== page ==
Chalk ground

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Chalk primer or gesso is a luminous and absorbent primer that is usually made on an acrylic basis (acrylic chalk primer ) today. Although artists' primers have adopted the traditional names, they are no longer composed of the original components. In terms of their painting properties, however, they are comparable to conventional chalk grounds. They are used in oil painting , gilding and as a primer for the colored version of carvings or plaster casts .

Traditional primer paints

The primer plays an important role in building up a coat of paint. A primer coat must never be too “greasy” because otherwise the subsequent coats - if they are kept “leaner” - will cause cracking . Finished coats should not be over-greased either, as they tend to shrink.

Glue pot or glue water: The glue pot serves to seal the absorbent surface. In principle, all animal hot glue can be used. However, compared to the higher quality rabbit glue, bone glue has the advantage that its lower gelling point allows greater penetration depth. Let 60–80 grams of granulated glue (powder or splinters) soak in 1 liter of water for 24 hours and heat to approx. 60 ° C in a water bath . The canvas should be pre-glued with glue before priming and then dry well. Acrylic binders can also be used as a substitute for glue and the chalk base can be created in this way.

Primer pigments : The primer pigments are made up of fillers and zinc white . The best filling chalk , natural plaster of paris ("Lenzin", not fired model plaster) and white marble powder are possible. Chalk gives fine, soft grounds that need a little more zinc white addition. Plaster bases are harder and the lightest. Marble powder becomes so hard and rough that the brushes wear out a lot while painting - at least during the first few jobs. It is mainly suitable for casein primers and paintings in larger formats.

Glue Chalk Krund: Part of chalk dust and part mixing zinc white in powder form and in one to two parts pure water mix is free of lumps. Then bind with a part of warm glue water. This glue-chalk base is applied crosswise with a brush at intervals of 1/4 hour and in two to three layers. In the case of large areas, a little pure water is added to the last coat so that the base does not crack. Adding 10% alum to the glue water makes the glue water-insoluble. Painting over the glue and chalk base with four to six percent formalin solution serves the same purpose. Water-thinnable paints can be used to paint on a surface prepared in this way.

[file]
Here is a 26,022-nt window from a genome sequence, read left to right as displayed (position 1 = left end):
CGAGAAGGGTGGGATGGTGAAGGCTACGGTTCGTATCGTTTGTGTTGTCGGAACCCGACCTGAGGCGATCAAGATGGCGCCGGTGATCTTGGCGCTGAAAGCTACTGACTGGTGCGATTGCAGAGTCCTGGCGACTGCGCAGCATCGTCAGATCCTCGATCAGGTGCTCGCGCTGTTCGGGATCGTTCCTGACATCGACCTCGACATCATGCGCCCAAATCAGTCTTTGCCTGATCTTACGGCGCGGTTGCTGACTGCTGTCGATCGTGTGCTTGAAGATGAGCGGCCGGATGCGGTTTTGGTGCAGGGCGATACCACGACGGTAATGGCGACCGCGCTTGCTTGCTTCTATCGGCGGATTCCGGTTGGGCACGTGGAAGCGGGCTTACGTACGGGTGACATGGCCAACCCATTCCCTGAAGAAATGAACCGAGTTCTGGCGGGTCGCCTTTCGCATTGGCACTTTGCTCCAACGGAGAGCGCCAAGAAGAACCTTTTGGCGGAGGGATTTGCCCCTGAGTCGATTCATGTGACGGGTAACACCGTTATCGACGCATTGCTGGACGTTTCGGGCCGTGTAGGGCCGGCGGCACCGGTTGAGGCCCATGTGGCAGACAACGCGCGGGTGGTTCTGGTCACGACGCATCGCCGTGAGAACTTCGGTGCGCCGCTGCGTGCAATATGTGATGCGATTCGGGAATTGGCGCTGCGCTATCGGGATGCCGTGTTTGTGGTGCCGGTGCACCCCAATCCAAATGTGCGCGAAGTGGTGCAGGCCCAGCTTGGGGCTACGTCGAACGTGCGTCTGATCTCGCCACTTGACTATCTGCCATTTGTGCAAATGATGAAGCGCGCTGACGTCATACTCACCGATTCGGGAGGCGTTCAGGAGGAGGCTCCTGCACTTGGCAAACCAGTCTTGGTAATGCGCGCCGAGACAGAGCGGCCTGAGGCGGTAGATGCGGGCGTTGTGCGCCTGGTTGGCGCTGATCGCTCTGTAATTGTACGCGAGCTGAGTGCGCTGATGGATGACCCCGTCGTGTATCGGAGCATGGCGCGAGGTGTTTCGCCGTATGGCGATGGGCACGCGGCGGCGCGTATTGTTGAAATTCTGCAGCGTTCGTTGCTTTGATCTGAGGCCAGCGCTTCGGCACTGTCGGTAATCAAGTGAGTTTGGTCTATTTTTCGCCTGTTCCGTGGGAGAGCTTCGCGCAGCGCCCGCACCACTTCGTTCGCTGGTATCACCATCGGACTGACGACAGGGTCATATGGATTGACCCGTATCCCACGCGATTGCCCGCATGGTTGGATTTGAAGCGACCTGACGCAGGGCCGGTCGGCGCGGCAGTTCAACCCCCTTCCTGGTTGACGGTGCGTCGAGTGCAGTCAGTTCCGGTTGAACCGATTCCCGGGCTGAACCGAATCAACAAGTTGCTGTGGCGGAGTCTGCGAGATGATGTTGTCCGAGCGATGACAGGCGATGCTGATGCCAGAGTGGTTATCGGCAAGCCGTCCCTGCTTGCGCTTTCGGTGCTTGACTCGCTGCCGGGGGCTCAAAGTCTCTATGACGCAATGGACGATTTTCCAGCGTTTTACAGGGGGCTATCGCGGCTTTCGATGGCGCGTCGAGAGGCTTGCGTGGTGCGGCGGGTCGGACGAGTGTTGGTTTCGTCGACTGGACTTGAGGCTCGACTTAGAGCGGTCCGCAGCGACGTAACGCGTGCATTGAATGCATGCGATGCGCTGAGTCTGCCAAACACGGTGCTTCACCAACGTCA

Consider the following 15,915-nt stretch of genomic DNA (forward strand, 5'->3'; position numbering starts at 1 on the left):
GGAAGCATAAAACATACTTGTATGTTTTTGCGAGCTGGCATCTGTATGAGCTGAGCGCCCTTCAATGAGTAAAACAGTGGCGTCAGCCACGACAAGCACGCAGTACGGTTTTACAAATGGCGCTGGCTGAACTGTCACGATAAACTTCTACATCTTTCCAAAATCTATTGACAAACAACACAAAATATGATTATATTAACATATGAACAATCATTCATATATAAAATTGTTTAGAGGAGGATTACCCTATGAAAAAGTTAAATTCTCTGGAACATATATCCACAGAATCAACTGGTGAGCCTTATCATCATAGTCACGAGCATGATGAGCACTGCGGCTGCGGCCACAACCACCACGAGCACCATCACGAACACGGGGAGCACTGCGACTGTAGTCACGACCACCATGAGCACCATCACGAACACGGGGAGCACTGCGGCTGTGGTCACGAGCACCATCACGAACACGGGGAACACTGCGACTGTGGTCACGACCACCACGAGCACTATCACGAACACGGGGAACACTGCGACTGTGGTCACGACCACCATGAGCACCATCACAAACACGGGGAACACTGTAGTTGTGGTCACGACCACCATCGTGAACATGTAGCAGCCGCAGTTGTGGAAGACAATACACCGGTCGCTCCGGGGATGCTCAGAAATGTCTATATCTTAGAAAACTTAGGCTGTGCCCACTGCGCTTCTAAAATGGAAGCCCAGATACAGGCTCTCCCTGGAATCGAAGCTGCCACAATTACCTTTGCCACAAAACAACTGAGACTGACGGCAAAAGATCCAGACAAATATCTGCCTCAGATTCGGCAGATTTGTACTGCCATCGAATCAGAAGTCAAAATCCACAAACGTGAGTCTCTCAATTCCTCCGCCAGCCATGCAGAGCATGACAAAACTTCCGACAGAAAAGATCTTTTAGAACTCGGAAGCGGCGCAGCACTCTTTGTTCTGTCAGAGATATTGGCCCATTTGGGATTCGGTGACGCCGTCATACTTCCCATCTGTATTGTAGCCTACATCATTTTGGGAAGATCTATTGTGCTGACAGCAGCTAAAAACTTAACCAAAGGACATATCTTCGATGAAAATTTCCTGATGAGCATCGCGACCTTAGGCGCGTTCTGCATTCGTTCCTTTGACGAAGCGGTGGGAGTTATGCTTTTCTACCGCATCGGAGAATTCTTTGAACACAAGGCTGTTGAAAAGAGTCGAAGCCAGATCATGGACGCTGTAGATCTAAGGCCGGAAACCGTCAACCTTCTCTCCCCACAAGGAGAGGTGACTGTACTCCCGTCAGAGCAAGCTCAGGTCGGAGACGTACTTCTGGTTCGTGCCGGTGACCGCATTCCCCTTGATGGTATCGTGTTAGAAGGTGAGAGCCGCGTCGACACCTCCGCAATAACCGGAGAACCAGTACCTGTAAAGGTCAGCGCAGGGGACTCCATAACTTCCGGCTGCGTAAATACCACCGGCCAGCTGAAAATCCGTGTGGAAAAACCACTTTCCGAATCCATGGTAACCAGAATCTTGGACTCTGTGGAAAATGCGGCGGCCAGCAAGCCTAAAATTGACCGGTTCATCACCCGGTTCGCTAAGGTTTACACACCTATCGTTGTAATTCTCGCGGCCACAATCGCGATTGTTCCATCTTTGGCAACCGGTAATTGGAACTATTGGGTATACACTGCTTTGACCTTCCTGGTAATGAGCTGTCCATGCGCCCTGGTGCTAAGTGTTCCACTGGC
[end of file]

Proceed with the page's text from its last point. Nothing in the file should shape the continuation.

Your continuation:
Semi-oil primer, semi-chalk primer or tempera primer: When using canvas as a picture carrier , it is advisable to use a so-called semi-chalk primer (a slightly absorbent and slightly glossy primer), as the chalk base tends to crack on flexible picture carriers. Mix 1 part chalk flour and one part zinc white in powder form and stir in one part of the gelled glue potion. Then 1/4 to 1/2 part of linseed oil varnish is added dropwise, stirring constantly . Finally, the mixture is slowly diluted with a part of water ready for use. Or you mix one part each of chalk and zinc white with a cooled glue pot and carefully stir in one part of the linseed oil varnish under heat. The more linseed oil varnish is added, the less the bottom sucks. Alum or formalin are omitted here. The semi-oil primer, like the glue-chalk primer, is applied to pre-glued canvas after it has dried well. The coats are applied at intervals of about 1/2 hour when the previous coat has set. A semi-oil primer dries quickly and can be painted on the next day. The longer the dry season, the better the reason.

Oil base: The oil base contains a higher addition of linseed oil varnish. After one coat of glue potion, two thin primer coats with semi-oil primer follow, consisting of: one part chalk, one part zinc white, one part cooled glue potion and only then 1.5 to 2 parts linseed oil varnish are carefully stirred in under heat.

Stone base: If the substrate is made of wood, a stone base should be applied as the first layer, otherwise the chalk base could break out due to any resin . The primer consists of stone chalk, which results in firm and non-slip layers. At the same time, it stabilizes the substrate and, thanks to its crystalline structure, creates a good connection to the later white ground. For the production you use 3 parts stone chalk to 1.5 parts water. This mixture is left to soak overnight. The next day, the excess water is poured off. Rabbit glue is recommended as a binding agent , as bone glue becomes very brittle in high concentrations. The mixing ratio for the glue is 1 part glue to 1.5 parts water. After it has swelled overnight, the dissolved glue is obtained by heating it to 60 ° C in a water bath. This is now mixed evenly with the chalk paste and then sieved. With regard to the tendency to crack formation, the stone base must not be too thick. If necessary, you can add a thin glue pot to it. The order is carried out by dabbing with an investor (bristle brush). You should avoid dabbing one spot twice in a row, as otherwise cracks may appear in the already dried layer. The processing temperature is 50–55 ° C. The stone primer is sufficient if an even coat has been applied (usually one or two coats). The wood surface and structure should still be visible.